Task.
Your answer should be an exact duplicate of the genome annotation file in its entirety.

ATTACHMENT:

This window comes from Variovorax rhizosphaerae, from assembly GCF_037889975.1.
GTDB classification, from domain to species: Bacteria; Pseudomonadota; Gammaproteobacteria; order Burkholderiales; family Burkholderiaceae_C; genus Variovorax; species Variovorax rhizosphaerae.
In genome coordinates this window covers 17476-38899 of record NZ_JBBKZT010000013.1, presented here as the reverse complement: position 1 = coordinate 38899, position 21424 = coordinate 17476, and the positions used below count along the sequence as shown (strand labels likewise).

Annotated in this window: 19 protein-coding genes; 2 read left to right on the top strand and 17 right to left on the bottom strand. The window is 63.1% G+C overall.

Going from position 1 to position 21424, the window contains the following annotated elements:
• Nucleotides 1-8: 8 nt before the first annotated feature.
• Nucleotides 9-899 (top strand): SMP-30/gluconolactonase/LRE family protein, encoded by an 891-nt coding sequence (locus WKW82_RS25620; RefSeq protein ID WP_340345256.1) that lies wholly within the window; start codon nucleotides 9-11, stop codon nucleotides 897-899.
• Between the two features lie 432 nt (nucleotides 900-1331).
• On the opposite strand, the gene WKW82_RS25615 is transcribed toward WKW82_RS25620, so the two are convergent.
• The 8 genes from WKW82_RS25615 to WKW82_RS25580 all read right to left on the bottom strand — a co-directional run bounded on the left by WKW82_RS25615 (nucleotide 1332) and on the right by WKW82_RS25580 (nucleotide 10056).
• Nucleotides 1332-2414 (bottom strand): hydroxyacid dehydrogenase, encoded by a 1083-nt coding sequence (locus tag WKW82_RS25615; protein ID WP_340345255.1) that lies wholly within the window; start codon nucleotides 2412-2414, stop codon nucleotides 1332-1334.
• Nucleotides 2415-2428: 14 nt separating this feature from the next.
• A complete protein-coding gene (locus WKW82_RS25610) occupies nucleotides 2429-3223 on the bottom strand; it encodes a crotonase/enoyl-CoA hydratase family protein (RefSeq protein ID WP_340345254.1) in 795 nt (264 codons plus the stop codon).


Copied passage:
This window comes from Variovorax rhizosphaerae, from assembly GCF_037889975.1.
GTDB classification, from domain to species: Bacteria; Pseudomonadota; Gammaproteobacteria; order Burkholderiales; family Burkholderiaceae_C; genus Variovorax; species Variovorax rhizosphaerae.
In genome coordinates this window covers 17476-38899 of record NZ_JBBKZT010000013.1, presented here as the reverse complement: position 1 = coordinate 38899, position 21424 = coordinate 17476, and the positions used below count along the sequence as shown (strand labels likewise).

Annotated in this window: 19 protein-coding genes; 2 read left to right on the top strand and 17 right to left on the bottom strand. The window is 63.1% G+C overall.

Going from position 1 to position 21424, the window contains the following annotated elements:
• Nucleotides 1-8: 8 nt before the first annotated feature.
• Nucleotides 9-899 (top strand): SMP-30/gluconolactonase/LRE family protein, encoded by an 891-nt coding sequence (locus WKW82_RS25620; RefSeq protein ID WP_340345256.1) that lies wholly within the window; start codon nucleotides 9-11, stop codon nucleotides 897-899.
• Between the two features lie 432 nt (nucleotides 900-1331).
• On the opposite strand, the gene WKW82_RS25615 is transcribed toward WKW82_RS25620, so the two are convergent.
• The 8 genes from WKW82_RS25615 to WKW82_RS25580 all read right to left on the bottom strand — a co-directional run bounded on the left by WKW82_RS25615 (nucleotide 1332) and on the right by WKW82_RS25580 (nucleotide 10056).
• Nucleotides 1332-2414 (bottom strand): hydroxyacid dehydrogenase, encoded by a 1083-nt coding sequence (locus tag WKW82_RS25615; protein ID WP_340345255.1) that lies wholly within the window; start codon nucleotides 2412-2414, stop codon nucleotides 1332-1334.
• Nucleotides 2415-2428: 14 nt separating this feature from the next.
• A complete protein-coding gene (locus WKW82_RS25610) occupies nucleotides 2429-3223 on the bottom strand; it encodes a crotonase/enoyl-CoA hydratase family protein (RefSeq protein ID WP_340345254.1) in 795 nt (264 codons plus the stop codon).